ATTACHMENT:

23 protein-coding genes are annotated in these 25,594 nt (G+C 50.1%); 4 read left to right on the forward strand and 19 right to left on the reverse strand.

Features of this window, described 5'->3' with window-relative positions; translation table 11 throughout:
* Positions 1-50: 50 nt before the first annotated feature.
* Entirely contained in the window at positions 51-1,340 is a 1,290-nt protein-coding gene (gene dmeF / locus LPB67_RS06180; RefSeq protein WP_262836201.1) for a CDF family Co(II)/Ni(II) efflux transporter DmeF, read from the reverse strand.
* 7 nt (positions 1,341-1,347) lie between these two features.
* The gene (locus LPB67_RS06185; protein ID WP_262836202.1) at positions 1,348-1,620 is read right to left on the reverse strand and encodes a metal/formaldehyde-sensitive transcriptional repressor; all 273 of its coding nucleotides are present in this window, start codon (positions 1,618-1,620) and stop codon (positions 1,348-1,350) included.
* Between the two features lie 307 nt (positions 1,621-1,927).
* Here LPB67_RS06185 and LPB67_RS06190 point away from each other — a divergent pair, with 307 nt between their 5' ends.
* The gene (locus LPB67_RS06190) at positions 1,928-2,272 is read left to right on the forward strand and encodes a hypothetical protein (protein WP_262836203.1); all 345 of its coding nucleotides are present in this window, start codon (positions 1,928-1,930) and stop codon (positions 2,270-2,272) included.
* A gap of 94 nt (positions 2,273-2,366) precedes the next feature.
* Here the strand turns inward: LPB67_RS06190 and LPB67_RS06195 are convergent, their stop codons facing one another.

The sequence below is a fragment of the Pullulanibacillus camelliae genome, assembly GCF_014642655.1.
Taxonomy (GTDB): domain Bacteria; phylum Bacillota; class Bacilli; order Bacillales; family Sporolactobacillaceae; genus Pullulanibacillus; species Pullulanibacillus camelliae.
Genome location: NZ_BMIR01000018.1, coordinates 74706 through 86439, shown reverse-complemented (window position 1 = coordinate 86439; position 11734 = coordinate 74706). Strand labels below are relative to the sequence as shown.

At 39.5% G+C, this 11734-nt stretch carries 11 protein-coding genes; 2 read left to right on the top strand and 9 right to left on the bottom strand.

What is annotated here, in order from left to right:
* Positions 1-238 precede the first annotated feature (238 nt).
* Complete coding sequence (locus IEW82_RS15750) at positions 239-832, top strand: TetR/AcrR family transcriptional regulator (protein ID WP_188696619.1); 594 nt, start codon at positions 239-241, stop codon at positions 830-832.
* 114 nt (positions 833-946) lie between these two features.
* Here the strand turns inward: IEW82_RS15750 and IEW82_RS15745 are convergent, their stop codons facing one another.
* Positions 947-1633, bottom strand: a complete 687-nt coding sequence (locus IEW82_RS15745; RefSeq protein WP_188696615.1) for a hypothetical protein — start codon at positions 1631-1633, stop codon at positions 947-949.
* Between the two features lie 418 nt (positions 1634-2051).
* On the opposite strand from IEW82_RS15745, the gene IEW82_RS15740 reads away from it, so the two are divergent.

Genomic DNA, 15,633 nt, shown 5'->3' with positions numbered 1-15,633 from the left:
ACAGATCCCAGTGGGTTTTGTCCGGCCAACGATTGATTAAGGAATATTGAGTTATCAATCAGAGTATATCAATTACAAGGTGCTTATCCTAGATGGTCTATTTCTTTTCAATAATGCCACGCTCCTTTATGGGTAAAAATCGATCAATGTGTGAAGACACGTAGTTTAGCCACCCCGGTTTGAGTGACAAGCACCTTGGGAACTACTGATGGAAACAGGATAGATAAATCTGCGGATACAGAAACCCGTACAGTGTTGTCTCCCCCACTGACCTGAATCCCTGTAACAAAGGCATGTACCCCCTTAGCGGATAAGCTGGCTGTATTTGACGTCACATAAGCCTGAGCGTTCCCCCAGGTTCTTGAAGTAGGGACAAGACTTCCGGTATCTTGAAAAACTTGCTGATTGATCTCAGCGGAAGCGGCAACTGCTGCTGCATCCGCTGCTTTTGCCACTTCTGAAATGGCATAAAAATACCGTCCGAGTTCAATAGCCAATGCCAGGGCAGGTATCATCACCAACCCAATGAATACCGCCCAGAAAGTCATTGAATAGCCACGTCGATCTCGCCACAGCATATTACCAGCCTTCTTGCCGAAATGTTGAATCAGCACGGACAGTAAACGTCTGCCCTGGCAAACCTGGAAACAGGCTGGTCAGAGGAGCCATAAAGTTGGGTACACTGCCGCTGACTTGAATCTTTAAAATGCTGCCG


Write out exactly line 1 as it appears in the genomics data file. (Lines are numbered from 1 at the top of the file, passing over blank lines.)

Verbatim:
23 protein-coding genes are annotated in these 25,594 nt (G+C 50.1%); 4 read left to right on the forward strand and 19 right to left on the reverse strand.